Victorian cluster of dogs affected with severe liver disease.

SEEK VET ADVICE IF YOU SUSPECT DOG LIVER DISEASE
Owners who have unwell dogs that were fed fresh or frozen raw pet food bought between 31 May and 3 July, should contact their veterinarian immediately.
This warning comes as Agriculture Victoria is supporting a PrimeSafe investigation into a cluster of dogs affected with severe liver disease.
Victoria’s Chief Veterinary Officer Dr Graeme Cooke said dog owners should look out for a sudden loss of appetite, lethargy and jaundice in a dog that was previously healthy.
“We advise on a precautionary basis that if your dog has consumed fresh or frozen raw pet meat and your dog is unwell, please contact your veterinarian immediately,” Dr Cooke said.
“If you have questions about what you should feed your pet, talk to your vet about nutritional requirements.”
Agriculture Victoria has been made aware of 45 cases of dogs, of which 10 have died, suffering from severe liver disease in the Bairnsdale, Traralgon and Frankston areas. All affected dogs were young, healthy and vaccinated. The department is aware of a further seven anecdotal cases.
Fresh and frozen raw meat sourced from Gippsland and sold between 31 May and 3 July is one common factor and potential connections are being investigated. The meat product is distributed state-wide.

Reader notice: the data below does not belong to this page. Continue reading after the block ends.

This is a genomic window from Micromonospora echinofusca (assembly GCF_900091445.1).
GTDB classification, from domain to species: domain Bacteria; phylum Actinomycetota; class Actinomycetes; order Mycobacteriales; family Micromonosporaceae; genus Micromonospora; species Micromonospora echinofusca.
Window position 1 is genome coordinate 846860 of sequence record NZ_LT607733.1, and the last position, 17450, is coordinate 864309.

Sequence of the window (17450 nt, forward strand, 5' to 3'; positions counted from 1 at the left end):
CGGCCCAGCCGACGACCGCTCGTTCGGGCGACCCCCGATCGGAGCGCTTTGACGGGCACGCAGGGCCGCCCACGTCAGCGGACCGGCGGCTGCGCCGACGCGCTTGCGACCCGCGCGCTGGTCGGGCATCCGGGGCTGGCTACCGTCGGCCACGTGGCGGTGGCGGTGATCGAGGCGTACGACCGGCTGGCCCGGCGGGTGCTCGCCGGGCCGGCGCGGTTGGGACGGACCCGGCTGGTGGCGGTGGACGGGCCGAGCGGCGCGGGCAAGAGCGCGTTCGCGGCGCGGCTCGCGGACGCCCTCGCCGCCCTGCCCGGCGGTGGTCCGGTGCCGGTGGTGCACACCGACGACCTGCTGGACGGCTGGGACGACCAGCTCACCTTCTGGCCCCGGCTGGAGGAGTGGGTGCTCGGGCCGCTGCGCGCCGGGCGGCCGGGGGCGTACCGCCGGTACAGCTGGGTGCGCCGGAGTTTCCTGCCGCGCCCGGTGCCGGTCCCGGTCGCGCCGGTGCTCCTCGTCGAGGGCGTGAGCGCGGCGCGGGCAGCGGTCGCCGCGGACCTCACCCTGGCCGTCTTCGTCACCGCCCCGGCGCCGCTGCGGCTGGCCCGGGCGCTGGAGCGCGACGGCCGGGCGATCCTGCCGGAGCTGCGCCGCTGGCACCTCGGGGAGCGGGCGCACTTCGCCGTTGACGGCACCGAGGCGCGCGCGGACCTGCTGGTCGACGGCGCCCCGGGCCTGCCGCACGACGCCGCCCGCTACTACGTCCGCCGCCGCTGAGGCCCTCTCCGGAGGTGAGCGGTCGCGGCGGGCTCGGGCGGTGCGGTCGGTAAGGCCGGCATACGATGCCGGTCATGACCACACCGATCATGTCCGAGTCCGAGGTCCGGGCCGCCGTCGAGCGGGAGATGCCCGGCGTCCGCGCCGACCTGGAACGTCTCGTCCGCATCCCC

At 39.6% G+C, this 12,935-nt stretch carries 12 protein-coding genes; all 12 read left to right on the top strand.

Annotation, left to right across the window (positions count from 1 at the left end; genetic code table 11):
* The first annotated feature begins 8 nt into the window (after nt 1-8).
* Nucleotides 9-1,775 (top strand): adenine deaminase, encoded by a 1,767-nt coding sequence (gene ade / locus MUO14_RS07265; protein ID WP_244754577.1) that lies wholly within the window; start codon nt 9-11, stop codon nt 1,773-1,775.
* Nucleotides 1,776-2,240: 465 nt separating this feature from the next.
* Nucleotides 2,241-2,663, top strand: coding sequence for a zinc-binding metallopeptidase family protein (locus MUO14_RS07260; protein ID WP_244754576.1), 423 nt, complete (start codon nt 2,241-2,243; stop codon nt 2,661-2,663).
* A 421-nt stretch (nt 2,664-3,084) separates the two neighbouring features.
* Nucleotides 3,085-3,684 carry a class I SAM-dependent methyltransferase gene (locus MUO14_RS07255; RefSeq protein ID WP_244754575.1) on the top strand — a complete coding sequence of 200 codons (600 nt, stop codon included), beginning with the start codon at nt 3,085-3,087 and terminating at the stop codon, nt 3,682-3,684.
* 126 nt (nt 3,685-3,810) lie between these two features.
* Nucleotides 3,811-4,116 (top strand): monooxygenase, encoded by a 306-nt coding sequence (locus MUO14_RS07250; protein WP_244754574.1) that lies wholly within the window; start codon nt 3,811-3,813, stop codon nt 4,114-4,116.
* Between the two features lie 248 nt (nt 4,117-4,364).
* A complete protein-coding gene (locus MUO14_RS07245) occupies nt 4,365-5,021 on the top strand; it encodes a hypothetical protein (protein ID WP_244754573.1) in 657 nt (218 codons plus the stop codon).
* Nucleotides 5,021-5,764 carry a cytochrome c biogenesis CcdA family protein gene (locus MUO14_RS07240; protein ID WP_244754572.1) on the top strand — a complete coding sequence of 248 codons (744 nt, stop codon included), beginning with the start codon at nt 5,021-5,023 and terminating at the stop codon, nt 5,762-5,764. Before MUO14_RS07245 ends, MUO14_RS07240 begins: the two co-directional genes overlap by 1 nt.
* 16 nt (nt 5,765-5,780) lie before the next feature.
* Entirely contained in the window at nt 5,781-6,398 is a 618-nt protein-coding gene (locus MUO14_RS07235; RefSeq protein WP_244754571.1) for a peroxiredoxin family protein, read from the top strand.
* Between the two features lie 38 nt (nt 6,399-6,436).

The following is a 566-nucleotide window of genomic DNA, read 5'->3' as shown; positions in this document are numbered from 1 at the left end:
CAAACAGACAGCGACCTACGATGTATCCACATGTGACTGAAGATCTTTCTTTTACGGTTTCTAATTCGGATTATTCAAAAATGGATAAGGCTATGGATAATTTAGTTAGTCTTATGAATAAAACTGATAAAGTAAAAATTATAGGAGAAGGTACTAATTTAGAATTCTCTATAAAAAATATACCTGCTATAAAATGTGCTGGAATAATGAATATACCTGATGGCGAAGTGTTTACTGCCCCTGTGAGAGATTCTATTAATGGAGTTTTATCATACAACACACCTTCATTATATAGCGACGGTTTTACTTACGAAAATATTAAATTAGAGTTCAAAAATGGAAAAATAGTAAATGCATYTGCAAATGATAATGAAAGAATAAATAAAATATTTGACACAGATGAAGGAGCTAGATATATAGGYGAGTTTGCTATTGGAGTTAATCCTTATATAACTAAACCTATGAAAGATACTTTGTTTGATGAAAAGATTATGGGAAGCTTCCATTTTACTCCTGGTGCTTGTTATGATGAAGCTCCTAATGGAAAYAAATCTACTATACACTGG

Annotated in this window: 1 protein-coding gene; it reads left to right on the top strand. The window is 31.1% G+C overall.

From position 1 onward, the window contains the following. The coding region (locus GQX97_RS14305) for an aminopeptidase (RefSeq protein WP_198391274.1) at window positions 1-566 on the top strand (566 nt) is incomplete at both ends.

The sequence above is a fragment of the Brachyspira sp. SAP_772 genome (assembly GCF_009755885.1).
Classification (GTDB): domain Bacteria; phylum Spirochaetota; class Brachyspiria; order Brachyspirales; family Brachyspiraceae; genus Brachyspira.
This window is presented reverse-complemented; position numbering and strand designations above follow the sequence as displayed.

Agriculture Victoria has ruled out infections, canine leptospirosis, ehrlichiosis and aflatoxins and is continuing to coordinate testing of pet food and samples obtained from affected dogs to identify the potentialcauseincludingtestingatAgriBioandrelevantexternallaboratories. Examinationoflivertissue has confirmed the clinical diagnosis of severe liver disease but has not pinpointed the cause.
Investigations are also focusing on food types, food additives, treats and other consumed items, water sources, environmental contacts, human and veterinary medicines and poisoning.
PrimeSafe continues to investigate compliance with the Meat Industry Act and the Australian Standard for the Hygienic Production of Pet Meat at licenced facilities.
Dr Cooke said Victorian veterinarians should report suspect ed cases to Agriculture Victoria as the more information that is gathered, the more likely an answer will be found.
“Agriculture Victoria is supporting veterinarians with advice for those who have been treating the dogs.
“Veterinarians should be particularly on the lookout if previously healthy dogs fall ill to clinically severe hepatic disease over a short period of time and without clear cause.”
There are no indications of any risk to human health or any human food safety issues to date.
Veterinarians seeking to report cases or for further advice should speak with their local Agriculture Victoria Animal Health or District Veterinary Officers or call the Customer Contact Centre on 136 186.

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